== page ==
With the supply chain continuing to be a key source of competitive advantage in driving business growth objectives, the worldwide supply chain management (SCM) and procurement software market grew 7,3% to $8,9-billion in 2013.
The market performed well as supply chain investments kept their priority status and moved forward, even as IT budget decision makers remained cautious.
“Both influences have impacted strategic planning processes and have resulted in stronger price-based competition and smaller contracts. Cloud and subscription-based pricing is shifting revenue streams and influencing growth,” says Chad Eschinger, research vice-president at Gartner.
“The impact of cloud on traditional on-premises license sales outside of the procurement market, which is heavily influenced by software as a service, is minimal today. Hence, while growth rates are high, the starting point is much lower and many of the deals are for specific functionality, rather than full suite deployments.”
SAP retained its number one market share position in SCM in 2013, with a 24% increase. SAP held 23,9% of the market and reached $2,14-billion in software revenue. SAP has been the market share leader within the aggregated supply chain market for more than a decade. Second-place Oracle’s growth in its supply chain business during 2013 was relatively flat from 2012.
It retained its position as the second-largest provider of supply chain technologies, growing 0,1% and reaching $1,46-billion in revenue during 2013. JDA Software retained the third spot in 2013, which was a year of transition as it worked through product rationalisation and integration of several years of acquisitions and the 2013 merger with RedPrairie.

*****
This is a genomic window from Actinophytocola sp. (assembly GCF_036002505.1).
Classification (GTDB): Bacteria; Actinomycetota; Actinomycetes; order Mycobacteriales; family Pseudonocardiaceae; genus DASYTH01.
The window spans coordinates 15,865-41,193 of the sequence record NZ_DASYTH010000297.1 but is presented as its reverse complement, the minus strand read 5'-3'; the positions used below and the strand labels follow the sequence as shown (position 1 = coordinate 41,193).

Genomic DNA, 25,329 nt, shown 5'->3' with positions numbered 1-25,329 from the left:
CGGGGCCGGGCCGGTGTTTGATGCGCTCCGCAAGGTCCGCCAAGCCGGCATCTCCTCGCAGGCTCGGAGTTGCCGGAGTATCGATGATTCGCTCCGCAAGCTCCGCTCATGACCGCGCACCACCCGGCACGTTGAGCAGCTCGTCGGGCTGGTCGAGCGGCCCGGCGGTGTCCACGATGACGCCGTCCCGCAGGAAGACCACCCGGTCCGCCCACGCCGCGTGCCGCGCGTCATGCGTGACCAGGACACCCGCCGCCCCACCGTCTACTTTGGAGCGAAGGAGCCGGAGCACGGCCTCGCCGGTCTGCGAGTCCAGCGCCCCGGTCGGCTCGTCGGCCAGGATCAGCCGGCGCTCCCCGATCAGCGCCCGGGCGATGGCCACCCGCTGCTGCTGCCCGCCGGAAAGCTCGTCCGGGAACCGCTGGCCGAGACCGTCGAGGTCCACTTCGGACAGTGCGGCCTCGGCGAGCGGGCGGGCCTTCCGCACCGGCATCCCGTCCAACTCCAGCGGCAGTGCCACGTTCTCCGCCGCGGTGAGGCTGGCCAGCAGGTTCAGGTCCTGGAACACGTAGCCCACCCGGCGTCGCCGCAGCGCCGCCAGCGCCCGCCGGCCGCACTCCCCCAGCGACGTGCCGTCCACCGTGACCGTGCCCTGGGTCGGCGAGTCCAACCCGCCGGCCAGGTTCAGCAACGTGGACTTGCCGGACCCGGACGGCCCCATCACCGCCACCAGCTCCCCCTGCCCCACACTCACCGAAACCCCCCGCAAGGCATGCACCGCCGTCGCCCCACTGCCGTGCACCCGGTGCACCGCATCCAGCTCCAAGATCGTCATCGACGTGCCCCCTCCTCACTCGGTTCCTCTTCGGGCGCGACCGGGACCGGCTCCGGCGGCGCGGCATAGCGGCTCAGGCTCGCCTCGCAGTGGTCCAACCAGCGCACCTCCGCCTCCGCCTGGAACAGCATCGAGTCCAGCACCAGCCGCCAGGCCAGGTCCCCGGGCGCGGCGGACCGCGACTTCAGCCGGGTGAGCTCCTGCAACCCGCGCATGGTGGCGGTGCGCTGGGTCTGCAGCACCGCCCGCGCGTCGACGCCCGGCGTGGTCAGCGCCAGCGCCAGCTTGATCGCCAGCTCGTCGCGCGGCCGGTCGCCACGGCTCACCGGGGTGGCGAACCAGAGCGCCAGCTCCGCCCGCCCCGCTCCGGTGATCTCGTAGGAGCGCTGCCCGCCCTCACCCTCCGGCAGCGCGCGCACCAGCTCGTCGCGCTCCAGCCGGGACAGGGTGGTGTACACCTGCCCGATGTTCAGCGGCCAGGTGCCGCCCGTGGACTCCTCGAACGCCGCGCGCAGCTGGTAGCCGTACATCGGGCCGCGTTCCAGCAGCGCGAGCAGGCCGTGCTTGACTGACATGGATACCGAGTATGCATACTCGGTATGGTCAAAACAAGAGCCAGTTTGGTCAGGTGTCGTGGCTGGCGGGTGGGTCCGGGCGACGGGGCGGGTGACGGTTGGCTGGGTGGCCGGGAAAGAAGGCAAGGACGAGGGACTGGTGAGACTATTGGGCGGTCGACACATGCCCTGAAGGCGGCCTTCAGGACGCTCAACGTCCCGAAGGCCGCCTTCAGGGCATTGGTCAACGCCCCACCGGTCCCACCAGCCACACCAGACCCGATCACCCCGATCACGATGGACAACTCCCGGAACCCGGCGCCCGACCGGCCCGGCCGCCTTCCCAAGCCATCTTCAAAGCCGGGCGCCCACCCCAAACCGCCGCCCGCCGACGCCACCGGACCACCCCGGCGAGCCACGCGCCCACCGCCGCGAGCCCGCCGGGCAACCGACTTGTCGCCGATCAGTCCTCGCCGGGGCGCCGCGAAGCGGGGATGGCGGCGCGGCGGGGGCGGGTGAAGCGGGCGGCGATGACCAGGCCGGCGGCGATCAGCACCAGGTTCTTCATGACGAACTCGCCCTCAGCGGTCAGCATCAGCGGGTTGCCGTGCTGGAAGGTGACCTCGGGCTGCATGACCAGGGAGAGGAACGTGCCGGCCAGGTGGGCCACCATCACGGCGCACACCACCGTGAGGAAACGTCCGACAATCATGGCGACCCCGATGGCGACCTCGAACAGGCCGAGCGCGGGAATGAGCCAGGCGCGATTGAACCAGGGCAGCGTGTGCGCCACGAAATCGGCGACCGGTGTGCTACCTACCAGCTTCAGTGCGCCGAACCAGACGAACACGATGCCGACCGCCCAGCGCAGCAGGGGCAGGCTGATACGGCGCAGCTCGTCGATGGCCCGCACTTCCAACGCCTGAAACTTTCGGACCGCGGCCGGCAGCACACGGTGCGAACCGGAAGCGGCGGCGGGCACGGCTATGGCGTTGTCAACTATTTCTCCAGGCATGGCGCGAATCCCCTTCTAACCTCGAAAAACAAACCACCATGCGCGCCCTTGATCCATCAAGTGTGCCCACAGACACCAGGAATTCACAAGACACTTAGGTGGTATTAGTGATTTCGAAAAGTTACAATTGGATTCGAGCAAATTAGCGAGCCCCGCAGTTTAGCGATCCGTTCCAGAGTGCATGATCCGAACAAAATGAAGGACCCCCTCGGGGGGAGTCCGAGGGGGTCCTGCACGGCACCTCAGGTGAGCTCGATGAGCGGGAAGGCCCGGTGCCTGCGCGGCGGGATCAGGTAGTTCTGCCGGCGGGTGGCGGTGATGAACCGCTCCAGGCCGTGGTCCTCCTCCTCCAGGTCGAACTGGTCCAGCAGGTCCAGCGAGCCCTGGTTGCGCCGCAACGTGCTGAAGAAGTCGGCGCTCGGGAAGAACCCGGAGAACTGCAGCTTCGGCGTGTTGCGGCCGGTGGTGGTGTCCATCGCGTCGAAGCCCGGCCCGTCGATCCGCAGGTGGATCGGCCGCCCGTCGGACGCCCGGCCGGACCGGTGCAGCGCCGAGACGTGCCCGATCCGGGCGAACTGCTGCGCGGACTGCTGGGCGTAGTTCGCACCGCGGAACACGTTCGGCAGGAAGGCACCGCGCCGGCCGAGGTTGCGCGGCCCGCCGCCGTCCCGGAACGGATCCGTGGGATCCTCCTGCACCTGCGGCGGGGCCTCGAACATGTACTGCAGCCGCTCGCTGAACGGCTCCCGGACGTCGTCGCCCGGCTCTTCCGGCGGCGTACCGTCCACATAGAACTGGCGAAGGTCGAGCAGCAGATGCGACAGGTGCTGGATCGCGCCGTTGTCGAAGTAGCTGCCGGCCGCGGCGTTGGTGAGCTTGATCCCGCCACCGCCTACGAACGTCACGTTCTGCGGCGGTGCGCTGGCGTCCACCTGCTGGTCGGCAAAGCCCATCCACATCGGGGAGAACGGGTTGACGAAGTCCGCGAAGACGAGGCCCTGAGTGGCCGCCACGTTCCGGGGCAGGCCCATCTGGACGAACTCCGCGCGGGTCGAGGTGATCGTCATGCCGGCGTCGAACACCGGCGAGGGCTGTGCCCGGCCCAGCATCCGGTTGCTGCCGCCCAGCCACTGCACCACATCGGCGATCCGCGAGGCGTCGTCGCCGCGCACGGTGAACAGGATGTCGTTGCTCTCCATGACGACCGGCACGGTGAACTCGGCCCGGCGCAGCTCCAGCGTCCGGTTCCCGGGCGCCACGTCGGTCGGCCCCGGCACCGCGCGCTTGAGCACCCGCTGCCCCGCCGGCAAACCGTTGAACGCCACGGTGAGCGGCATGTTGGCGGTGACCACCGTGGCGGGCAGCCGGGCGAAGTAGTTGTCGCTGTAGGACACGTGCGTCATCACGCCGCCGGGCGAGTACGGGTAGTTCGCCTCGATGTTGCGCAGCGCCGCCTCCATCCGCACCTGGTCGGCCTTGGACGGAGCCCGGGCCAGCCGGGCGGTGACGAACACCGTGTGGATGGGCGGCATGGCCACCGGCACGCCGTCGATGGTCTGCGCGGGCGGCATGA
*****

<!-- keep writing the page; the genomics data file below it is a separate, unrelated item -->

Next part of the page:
In the highly fragmented market, the top 10 vendors experienced a slight shift due to acquisitions, but maintained, in essence, the status quo over smaller competitors in 2013, and accounted for 55,3% of the market.
Collectively, the remaining 58 vendors experienced annual revenue growth of 18,3%, not only indicating opportunity in the market created by acquisitions, but also indicating strong demand for specialised offerings that are competitive, and often complementary, to the larger-suite providers’ offerings.
“While acquisition activity has further consolidated the top 10 market share, it has also opened opportunities for smaller, best of class (BOC) vendors,” says Eschinger.
“These opportunities stem from users looking for alternative solutions to the larger vendors, as well as fear, uncertainty and doubt associated with the initial phases of a merger and acquisition. Typically, there is a 12- to 18-month window of enhanced opportunity for competitors. This is evident in the 2013 results, with BOC providers, collectively, more than doubling the growth of the overall market.”